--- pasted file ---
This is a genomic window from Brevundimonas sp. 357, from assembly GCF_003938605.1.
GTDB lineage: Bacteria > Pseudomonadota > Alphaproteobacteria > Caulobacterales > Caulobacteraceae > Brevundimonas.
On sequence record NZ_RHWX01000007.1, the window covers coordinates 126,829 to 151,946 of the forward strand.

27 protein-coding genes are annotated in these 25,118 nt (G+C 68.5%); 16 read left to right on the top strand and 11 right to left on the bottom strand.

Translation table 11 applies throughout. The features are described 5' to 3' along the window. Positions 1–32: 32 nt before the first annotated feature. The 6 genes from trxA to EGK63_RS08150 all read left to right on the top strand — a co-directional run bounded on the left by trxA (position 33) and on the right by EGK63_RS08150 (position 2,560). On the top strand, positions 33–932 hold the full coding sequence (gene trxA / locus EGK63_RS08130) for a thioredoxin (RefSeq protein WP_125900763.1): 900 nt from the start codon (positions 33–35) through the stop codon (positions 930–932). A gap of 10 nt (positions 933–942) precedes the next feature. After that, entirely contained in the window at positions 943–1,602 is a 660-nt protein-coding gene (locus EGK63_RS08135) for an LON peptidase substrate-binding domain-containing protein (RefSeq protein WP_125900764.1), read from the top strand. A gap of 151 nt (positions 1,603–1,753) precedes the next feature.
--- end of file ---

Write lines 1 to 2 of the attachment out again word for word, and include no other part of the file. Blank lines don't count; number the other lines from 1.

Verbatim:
This is a genomic window from Brevundimonas sp. 357, from assembly GCF_003938605.1.
GTDB lineage: Bacteria > Pseudomonadota > Alphaproteobacteria > Caulobacterales > Caulobacteraceae > Brevundimonas.